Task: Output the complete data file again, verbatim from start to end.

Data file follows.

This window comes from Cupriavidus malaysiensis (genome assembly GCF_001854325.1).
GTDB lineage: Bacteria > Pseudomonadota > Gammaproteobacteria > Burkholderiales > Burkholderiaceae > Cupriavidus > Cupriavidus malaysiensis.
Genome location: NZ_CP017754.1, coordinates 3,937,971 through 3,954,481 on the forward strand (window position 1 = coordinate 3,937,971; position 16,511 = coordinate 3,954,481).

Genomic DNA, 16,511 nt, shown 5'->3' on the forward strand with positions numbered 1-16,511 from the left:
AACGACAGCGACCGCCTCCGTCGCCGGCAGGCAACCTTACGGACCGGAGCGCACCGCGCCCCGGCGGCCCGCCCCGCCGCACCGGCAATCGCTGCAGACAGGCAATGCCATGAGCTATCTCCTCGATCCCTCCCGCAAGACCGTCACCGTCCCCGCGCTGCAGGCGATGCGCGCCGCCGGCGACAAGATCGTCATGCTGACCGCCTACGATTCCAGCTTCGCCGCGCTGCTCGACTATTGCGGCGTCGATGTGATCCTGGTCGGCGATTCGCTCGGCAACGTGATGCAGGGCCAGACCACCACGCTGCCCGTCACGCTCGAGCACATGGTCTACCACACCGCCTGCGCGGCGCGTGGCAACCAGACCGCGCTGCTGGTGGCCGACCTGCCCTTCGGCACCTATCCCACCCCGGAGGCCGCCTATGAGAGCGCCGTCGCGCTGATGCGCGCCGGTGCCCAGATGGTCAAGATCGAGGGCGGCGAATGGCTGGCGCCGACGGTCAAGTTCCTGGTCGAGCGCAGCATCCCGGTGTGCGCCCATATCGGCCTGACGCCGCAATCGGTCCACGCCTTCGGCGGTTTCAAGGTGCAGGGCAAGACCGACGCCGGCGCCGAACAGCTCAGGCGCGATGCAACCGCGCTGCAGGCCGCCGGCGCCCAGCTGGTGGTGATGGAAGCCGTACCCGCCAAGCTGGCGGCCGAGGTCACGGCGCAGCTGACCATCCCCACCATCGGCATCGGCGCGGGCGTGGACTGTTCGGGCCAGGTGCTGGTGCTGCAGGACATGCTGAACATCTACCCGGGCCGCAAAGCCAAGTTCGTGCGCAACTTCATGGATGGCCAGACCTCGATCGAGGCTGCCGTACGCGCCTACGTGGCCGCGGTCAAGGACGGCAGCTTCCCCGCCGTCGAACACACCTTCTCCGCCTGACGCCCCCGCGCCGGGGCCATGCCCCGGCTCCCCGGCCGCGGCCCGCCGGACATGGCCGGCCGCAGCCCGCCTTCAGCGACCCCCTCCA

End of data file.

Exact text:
This window comes from Cupriavidus malaysiensis (genome assembly GCF_001854325.1).
GTDB lineage: Bacteria > Pseudomonadota > Gammaproteobacteria > Burkholderiales > Burkholderiaceae > Cupriavidus > Cupriavidus malaysiensis.
Genome location: NZ_CP017754.1, coordinates 3,937,971 through 3,954,481 on the forward strand (window position 1 = coordinate 3,937,971; position 16,511 = coordinate 3,954,481).

Genomic DNA, 16,511 nt, shown 5'->3' on the forward strand with positions numbered 1-16,511 from the left:
AACGACAGCGACCGCCTCCGTCGCCGGCAGGCAACCTTACGGACCGGAGCGCACCGCGCCCCGGCGGCCCGCCCCGCCGCACCGGCAATCGCTGCAGACAGGCAATGCCATGAGCTATCTCCTCGATCCCTCCCGCAAGACCGTCACCGTCCCCGCGCTGCAGGCGATGCGCGCCGCCGGCGACAAGATCGTCATGCTGACCGCCTACGATTCCAGCTTCGCCGCGCTGCTCGACTATTGCGGCGTCGATGTGATCCTGGTCGGCGATTCGCTCGGCAACGTGATGCAGGGCCAGACCACCACGCTGCCCGTCACGCTCGAGCACATGGTCTACCACACCGCCTGCGCGGCGCGTGGCAACCAGACCGCGCTGCTGGTGGCCGACCTGCCCTTCGGCACCTATCCCACCCCGGAGGCCGCCTATGAGAGCGCCGTCGCGCTGATGCGCGCCGGTGCCCAGATGGTCAAGATCGAGGGCGGCGAATGGCTGGCGCCGACGGTCAAGTTCCTGGTCGAGCGCAGCATCCCGGTGTGCGCCCATATCGGCCTGACGCCGCAATCGGTCCACGCCTTCGGCGGTTTCAAGGTGCAGGGCAAGACCGACGCCGGCGCCGAACAGCTCAGGCGCGATGCAACCGCGCTGCAGGCCGCCGGCGCCCAGCTGGTGGTGATGGAAGCCGTACCCGCCAAGCTGGCGGCCGAGGTCACGGCGCAGCTGACCATCCCCACCATCGGCATCGGCGCGGGCGTGGACTGTTCGGGCCAGGTGCTGGTGCTGCAGGACATGCTGAACATCTACCCGGGCCGCAAAGCCAAGTTCGTGCGCAACTTCATGGATGGCCAGACCTCGATCGAGGCTGCCGTACGCGCCTACGTGGCCGCGGTCAAGGACGGCAGCTTCCCCGCCGTCGAACACACCTTCTCCGCCTGACGCCCCCGCGCCGGGGCCATGCCCCGGCTCCCCGGCCGCGGCCCGCCGGACATGGCCGGCCGCAGCCCGCCTTCAGCGACCCCCTCCA